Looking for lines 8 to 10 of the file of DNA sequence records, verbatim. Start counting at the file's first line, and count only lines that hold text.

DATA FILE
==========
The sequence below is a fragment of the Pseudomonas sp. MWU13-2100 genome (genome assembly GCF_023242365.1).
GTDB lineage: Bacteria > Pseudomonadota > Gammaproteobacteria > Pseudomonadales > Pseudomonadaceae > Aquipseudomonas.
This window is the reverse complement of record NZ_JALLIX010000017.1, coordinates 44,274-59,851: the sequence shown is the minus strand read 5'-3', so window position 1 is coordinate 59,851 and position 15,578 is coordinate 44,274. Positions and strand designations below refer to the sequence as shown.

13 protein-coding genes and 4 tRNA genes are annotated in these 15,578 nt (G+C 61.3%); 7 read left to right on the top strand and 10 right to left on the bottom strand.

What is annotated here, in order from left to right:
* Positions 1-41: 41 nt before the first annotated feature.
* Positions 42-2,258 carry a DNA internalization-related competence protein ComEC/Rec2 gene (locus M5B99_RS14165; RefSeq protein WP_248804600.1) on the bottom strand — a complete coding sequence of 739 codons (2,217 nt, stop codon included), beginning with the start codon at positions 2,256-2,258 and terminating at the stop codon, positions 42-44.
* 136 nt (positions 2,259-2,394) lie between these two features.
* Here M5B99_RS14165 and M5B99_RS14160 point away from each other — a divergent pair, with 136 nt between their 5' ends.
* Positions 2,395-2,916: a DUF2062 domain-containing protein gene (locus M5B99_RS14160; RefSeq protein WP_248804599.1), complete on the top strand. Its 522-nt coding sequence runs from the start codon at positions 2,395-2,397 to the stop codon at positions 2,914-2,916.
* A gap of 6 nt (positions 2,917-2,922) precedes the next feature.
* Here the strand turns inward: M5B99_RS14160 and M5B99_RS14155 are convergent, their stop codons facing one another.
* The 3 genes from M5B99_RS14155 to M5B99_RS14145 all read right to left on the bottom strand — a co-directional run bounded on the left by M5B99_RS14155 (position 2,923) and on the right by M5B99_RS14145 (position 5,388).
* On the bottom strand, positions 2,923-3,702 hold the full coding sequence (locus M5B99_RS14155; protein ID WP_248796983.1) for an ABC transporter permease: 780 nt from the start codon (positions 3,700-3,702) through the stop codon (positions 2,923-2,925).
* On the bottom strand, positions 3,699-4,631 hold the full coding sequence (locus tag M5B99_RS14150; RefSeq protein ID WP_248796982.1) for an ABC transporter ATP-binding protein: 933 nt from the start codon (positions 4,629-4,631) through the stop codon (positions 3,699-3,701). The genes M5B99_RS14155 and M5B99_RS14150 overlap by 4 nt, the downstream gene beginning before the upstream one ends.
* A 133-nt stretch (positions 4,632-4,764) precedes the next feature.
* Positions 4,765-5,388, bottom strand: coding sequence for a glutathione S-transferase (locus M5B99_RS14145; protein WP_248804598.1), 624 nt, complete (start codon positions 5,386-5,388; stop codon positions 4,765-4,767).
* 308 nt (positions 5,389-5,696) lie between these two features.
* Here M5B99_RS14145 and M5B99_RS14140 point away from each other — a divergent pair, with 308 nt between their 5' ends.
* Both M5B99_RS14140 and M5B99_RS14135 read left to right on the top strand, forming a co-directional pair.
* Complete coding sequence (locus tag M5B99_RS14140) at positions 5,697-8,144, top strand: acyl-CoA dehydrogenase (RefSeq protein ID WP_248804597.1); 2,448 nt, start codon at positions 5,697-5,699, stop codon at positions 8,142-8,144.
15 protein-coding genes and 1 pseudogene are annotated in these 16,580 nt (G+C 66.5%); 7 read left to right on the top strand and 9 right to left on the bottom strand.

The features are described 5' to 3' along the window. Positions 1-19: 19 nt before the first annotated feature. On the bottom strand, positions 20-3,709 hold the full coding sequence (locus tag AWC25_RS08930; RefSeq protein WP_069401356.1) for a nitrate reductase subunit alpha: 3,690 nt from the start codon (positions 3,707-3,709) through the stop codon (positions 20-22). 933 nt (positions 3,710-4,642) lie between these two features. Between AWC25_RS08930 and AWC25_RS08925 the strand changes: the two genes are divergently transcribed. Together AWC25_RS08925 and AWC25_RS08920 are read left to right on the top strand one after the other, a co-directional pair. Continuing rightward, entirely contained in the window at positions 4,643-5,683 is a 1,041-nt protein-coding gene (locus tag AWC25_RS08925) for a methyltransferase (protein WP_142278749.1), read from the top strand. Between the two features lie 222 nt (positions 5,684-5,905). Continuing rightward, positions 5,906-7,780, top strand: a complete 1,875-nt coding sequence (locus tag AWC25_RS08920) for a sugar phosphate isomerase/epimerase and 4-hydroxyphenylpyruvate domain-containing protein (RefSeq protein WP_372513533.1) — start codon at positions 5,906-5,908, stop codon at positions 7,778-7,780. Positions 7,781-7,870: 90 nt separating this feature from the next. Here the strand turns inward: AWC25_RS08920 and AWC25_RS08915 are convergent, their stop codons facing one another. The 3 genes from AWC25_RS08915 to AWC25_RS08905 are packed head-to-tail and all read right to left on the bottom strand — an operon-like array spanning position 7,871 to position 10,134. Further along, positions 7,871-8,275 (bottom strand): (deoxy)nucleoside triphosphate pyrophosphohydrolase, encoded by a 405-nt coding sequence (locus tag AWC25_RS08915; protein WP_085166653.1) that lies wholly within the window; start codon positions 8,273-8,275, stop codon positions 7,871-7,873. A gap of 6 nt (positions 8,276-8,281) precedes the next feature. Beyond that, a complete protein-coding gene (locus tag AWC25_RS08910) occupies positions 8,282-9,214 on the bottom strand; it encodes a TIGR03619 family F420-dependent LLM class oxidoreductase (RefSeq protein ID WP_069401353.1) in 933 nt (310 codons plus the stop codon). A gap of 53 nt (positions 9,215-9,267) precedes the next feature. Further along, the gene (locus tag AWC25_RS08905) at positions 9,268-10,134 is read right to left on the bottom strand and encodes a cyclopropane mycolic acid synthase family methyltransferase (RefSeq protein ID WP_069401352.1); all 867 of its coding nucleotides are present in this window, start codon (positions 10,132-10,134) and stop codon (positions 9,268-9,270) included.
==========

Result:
* 136 nt (positions 2,259-2,394) lie between these two features.
* Here M5B99_RS14165 and M5B99_RS14160 point away from each other — a divergent pair, with 136 nt between their 5' ends.
* Positions 2,395-2,916: a DUF2062 domain-containing protein gene (locus M5B99_RS14160; RefSeq protein WP_248804599.1), complete on the top strand. Its 522-nt coding sequence runs from the start codon at positions 2,395-2,397 to the stop codon at positions 2,914-2,916.